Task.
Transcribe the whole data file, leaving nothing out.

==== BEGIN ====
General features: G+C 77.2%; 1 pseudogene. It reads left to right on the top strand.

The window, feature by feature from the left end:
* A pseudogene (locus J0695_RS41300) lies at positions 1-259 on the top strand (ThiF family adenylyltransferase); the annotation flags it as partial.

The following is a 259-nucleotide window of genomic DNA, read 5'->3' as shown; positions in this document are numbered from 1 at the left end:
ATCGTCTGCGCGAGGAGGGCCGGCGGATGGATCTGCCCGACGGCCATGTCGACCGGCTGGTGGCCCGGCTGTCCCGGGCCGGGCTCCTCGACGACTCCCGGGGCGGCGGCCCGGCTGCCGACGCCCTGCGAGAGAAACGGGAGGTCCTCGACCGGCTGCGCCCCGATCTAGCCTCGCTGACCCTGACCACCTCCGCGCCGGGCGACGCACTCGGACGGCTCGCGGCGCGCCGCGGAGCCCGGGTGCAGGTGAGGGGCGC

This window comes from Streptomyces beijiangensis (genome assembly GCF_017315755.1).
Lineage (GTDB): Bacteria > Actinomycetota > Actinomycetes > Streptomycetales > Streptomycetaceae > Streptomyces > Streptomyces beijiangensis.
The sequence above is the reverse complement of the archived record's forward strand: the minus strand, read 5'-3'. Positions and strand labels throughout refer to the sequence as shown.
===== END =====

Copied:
General features: G+C 77.2%; 1 pseudogene. It reads left to right on the top strand.

The window, feature by feature from the left end:
* A pseudogene (locus J0695_RS41300) lies at positions 1-259 on the top strand (ThiF family adenylyltransferase); the annotation flags it as partial.

The following is a 259-nucleotide window of genomic DNA, read 5'->3' as shown; positions in this document are numbered from 1 at the left end:
ATCGTCTGCGCGAGGAGGGCCGGCGGATGGATCTGCCCGACGGCCATGTCGACCGGCTGGTGGCCCGGCTGTCCCGGGCCGGGCTCCTCGACGACTCCCGGGGCGGCGGCCCGGCTGCCGACGCCCTGCGAGAGAAACGGGAGGTCCTCGACCGGCTGCGCCCCGATCTAGCCTCGCTGACCCTGACCACCTCCGCGCCGGGCGACGCACTCGGACGGCTCGCGGCGCGCCGCGGAGCCCGGGTGCAGGTGAGGGGCGC

This window comes from Streptomyces beijiangensis (genome assembly GCF_017315755.1).
Lineage (GTDB): Bacteria > Actinomycetota > Actinomycetes > Streptomycetales > Streptomycetaceae > Streptomyces > Streptomyces beijiangensis.
The sequence above is the reverse complement of the archived record's forward strand: the minus strand, read 5'-3'. Positions and strand labels throughout refer to the sequence as shown.